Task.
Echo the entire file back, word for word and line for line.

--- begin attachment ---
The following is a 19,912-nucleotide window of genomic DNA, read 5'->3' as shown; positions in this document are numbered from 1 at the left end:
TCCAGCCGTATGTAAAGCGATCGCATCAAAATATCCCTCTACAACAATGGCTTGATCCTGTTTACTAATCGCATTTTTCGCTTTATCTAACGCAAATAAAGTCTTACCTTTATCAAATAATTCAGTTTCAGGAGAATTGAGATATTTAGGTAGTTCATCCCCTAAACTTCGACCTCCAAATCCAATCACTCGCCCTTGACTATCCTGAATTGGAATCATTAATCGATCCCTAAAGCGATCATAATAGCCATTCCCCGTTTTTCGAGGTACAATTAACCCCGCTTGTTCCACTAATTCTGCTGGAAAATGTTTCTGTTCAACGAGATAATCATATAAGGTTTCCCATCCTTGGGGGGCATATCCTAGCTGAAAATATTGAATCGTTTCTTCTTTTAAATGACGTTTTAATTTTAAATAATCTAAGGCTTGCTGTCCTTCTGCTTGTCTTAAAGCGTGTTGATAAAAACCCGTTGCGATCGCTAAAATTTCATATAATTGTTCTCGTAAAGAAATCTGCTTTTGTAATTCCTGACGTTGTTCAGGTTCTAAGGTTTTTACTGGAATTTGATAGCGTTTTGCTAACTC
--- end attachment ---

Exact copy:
The following is a 19,912-nucleotide window of genomic DNA, read 5'->3' as shown; positions in this document are numbered from 1 at the left end:
TCCAGCCGTATGTAAAGCGATCGCATCAAAATATCCCTCTACAACAATGGCTTGATCCTGTTTACTAATCGCATTTTTCGCTTTATCTAACGCAAATAAAGTCTTACCTTTATCAAATAATTCAGTTTCAGGAGAATTGAGATATTTAGGTAGTTCATCCCCTAAACTTCGACCTCCAAATCCAATCACTCGCCCTTGACTATCCTGAATTGGAATCATTAATCGATCCCTAAAGCGATCATAATAGCCATTCCCCGTTTTTCGAGGTACAATTAACCCCGCTTGTTCCACTAATTCTGCTGGAAAATGTTTCTGTTCAACGAGATAATCATATAAGGTTTCCCATCCTTGGGGGGCATATCCTAGCTGAAAATATTGAATCGTTTCTTCTTTTAAATGACGTTTTAATTTTAAATAATCTAAGGCTTGCTGTCCTTCTGCTTGTCTTAAAGCGTGTTGATAAAAACCCGTTGCGATCGCTAAAATTTCATATAATTGTTCTCGTAAAGAAATCTGCTTTTGTAATTCCTGACGTTGTTCAGGTTCTAAGGTTTTTACTGGAATTTGATAGCGTTTTGCTAACTC